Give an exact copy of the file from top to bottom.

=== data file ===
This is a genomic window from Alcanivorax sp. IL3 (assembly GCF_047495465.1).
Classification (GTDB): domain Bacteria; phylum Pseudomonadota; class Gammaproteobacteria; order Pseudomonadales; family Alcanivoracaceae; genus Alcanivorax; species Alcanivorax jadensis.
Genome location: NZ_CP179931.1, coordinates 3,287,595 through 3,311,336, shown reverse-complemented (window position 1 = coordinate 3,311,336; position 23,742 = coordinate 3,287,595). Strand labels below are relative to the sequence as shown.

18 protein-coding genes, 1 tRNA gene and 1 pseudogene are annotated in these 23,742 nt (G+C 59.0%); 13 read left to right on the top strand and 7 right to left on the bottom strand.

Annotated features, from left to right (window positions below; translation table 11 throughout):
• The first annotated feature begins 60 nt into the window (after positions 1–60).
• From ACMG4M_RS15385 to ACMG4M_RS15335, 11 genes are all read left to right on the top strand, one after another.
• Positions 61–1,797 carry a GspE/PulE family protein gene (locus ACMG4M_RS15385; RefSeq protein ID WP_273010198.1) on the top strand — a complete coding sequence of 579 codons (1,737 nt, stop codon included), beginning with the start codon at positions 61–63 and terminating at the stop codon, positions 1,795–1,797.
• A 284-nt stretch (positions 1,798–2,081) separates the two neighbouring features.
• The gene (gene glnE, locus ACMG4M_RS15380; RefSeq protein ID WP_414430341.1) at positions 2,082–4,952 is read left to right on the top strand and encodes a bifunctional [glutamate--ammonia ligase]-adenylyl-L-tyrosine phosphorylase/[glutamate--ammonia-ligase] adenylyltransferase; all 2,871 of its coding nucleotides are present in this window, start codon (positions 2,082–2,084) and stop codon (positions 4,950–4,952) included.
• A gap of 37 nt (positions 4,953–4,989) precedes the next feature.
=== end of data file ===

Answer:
This is a genomic window from Alcanivorax sp. IL3 (assembly GCF_047495465.1).
Classification (GTDB): domain Bacteria; phylum Pseudomonadota; class Gammaproteobacteria; order Pseudomonadales; family Alcanivoracaceae; genus Alcanivorax; species Alcanivorax jadensis.
Genome location: NZ_CP179931.1, coordinates 3,287,595 through 3,311,336, shown reverse-complemented (window position 1 = coordinate 3,311,336; position 23,742 = coordinate 3,287,595). Strand labels below are relative to the sequence as shown.

18 protein-coding genes, 1 tRNA gene and 1 pseudogene are annotated in these 23,742 nt (G+C 59.0%); 13 read left to right on the top strand and 7 right to left on the bottom strand.

Annotated features, from left to right (window positions below; translation table 11 throughout):
• The first annotated feature begins 60 nt into the window (after positions 1–60).
• From ACMG4M_RS15385 to ACMG4M_RS15335, 11 genes are all read left to right on the top strand, one after another.
• Positions 61–1,797 carry a GspE/PulE family protein gene (locus ACMG4M_RS15385; RefSeq protein ID WP_273010198.1) on the top strand — a complete coding sequence of 579 codons (1,737 nt, stop codon included), beginning with the start codon at positions 61–63 and terminating at the stop codon, positions 1,795–1,797.
• A 284-nt stretch (positions 1,798–2,081) separates the two neighbouring features.
• The gene (gene glnE, locus ACMG4M_RS15380; RefSeq protein ID WP_414430341.1) at positions 2,082–4,952 is read left to right on the top strand and encodes a bifunctional [glutamate--ammonia ligase]-adenylyl-L-tyrosine phosphorylase/[glutamate--ammonia-ligase] adenylyltransferase; all 2,871 of its coding nucleotides are present in this window, start codon (positions 2,082–2,084) and stop codon (positions 4,950–4,952) included.
• A gap of 37 nt (positions 4,953–4,989) precedes the next feature.